MAITAKE MUSHROOM (Grifola frondosa)

Latin: Grifola frondosa
Japanese: Mushikusa
English: Hen-of-the-Woods

WHAT IT DOES: Maitake Mushroom is sweet in taste and neutral in energy.  It is a nourishing adaptogenic tonic that helps nourish the immune system and identify, target and destroy invaders, including cancer cells.



• Fresh mushroom: one-half cup cooked, two to three times per week
• Dried fruiting body capsules: two 500-mg capsules two to three times per day.  
• Extract tincture (one gram mushroom = 30 drops): 15-30 drops two to three times per day
• Proprietary D-fraction liquid: five to 25 drops two times per day.

Maitake mushrooms are a wonderful food tonic, illustrating Nature’s ability to harness her magic.  They have been harvested in Eastern North America for years and sold to restaurants as a delicacy.  The Japanese retrieve them from the mountains of Northeast Japan.  Now that they are becoming available commercially as foods, make sure to include them in your diet.  When eaten whole, they tonify the body, increase energy, keep the immune system healthy, and increase longevity.  We use maitake extracts as a staple in our treatment of immune-compromised cancer patients.  The extracts contain high levels of beta-glucan, a well-researched immune system activating agent.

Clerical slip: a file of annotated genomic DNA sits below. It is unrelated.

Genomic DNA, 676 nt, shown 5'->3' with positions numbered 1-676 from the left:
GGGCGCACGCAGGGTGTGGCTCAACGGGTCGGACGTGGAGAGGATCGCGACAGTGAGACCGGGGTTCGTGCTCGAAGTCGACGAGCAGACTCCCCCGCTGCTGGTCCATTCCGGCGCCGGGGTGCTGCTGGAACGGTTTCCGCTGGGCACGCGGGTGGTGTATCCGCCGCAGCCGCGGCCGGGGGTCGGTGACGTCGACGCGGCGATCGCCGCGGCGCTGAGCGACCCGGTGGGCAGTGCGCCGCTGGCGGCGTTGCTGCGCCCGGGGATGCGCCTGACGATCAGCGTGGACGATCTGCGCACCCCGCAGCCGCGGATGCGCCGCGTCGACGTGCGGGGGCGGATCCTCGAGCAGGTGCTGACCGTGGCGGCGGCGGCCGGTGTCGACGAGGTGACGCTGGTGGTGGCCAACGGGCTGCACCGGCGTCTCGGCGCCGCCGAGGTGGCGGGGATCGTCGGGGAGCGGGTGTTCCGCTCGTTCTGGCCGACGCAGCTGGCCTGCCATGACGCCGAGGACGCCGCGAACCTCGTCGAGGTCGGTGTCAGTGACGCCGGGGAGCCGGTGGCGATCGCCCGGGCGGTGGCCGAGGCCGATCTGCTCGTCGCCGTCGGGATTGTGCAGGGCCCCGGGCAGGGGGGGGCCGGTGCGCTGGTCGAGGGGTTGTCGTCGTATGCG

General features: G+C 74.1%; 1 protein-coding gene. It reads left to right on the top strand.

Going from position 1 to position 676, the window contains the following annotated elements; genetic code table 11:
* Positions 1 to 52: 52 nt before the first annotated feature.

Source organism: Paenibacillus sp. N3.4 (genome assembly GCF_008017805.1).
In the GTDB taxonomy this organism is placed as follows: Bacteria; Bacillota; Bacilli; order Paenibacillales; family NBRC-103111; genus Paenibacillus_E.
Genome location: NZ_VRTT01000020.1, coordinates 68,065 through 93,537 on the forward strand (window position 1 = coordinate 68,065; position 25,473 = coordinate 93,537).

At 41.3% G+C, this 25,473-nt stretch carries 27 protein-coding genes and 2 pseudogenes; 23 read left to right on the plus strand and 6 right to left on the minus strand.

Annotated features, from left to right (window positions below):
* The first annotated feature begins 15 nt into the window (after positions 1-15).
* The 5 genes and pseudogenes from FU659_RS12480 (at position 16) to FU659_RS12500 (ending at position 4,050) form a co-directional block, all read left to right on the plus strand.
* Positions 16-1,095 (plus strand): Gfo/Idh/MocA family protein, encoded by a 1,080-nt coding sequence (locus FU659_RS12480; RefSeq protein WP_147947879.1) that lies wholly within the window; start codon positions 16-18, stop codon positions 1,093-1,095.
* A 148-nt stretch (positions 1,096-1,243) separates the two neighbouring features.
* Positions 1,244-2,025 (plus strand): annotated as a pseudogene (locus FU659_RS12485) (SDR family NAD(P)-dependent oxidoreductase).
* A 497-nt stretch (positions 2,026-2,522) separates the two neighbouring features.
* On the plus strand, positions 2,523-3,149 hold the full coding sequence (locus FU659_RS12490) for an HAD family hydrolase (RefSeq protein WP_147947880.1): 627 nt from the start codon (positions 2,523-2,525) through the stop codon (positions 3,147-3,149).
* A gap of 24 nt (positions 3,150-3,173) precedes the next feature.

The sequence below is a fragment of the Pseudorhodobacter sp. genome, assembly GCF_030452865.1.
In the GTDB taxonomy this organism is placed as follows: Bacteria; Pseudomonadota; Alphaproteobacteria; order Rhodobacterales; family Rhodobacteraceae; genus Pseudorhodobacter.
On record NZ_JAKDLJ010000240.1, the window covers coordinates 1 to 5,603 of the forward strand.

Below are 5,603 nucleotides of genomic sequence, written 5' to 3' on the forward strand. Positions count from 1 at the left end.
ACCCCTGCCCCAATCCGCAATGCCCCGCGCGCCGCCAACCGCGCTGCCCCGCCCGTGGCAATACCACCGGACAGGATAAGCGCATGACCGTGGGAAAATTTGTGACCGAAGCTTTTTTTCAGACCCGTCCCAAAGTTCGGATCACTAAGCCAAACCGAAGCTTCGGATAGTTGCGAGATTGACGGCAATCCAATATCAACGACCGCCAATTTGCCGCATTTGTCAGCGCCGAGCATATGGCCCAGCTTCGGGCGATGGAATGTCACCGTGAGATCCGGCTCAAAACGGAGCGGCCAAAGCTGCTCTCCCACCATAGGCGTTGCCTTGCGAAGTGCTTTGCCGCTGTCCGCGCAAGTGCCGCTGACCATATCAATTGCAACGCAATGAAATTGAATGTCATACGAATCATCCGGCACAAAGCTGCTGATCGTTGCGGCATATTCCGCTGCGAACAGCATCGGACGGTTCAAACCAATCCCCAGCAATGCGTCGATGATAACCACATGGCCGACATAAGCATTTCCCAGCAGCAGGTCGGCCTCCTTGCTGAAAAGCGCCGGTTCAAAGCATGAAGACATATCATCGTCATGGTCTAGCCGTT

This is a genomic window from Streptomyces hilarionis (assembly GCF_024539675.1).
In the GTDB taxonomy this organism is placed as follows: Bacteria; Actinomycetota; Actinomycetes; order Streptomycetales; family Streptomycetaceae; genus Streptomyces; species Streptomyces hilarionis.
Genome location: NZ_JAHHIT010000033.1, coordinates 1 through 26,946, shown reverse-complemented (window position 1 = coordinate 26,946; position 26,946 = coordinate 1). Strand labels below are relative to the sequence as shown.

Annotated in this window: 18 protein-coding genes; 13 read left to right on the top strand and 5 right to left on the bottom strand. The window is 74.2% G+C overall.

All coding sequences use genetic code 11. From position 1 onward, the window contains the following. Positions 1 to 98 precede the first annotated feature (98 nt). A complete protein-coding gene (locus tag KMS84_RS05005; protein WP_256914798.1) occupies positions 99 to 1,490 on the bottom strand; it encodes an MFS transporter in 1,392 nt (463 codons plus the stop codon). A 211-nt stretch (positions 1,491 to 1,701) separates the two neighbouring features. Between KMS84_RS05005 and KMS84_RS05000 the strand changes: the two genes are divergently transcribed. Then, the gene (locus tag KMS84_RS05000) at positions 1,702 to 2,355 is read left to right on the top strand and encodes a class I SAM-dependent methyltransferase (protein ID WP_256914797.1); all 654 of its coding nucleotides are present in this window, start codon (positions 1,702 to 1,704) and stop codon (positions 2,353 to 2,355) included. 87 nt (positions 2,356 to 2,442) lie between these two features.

Research Highlights

• Extracts from maitake show anti-tumor action by directly activating various immune system components, including macrophages, complement, cytokines, natural killer (NK) cells, and tumor necrosis factor (Borchers et al., 1999; Nanba et al., 1997; Kurashige et al., 1997).
• Beta-glucan seems to override the normal resistance of tumor cells to the cytotoxic activation of phagocytes and NK cells.  This allows the complement part of the immune system to function against tumor cells in the same way that it normally functions against bacteria and yeast (Kubo et al., 1999).

• Maitake mushroom has demonstrated an ability to alter fat metabolism in animal studies by inhibiting both the accumulation of liver lipids and the elevation of serum lipids (Kubo et al., 1996).
• The fruiting body of maitake was confirmed to contain substances that exhibit anti-diabetic activity, as illustrated by its ability to lower blood glucose levels (Kubo et al., 1994).

• Feeding studies show that maitake mushroom can lower blood pressure in hypertensive rats (Kabir and Kimura, 1989).

• It is important to note that despite the similarities of the anti-cancer substances (including glucans) found in various mushrooms, they differ in their effectiveness against specific tumors and in their ability to elicit immune responses (Borchers et al., 1999).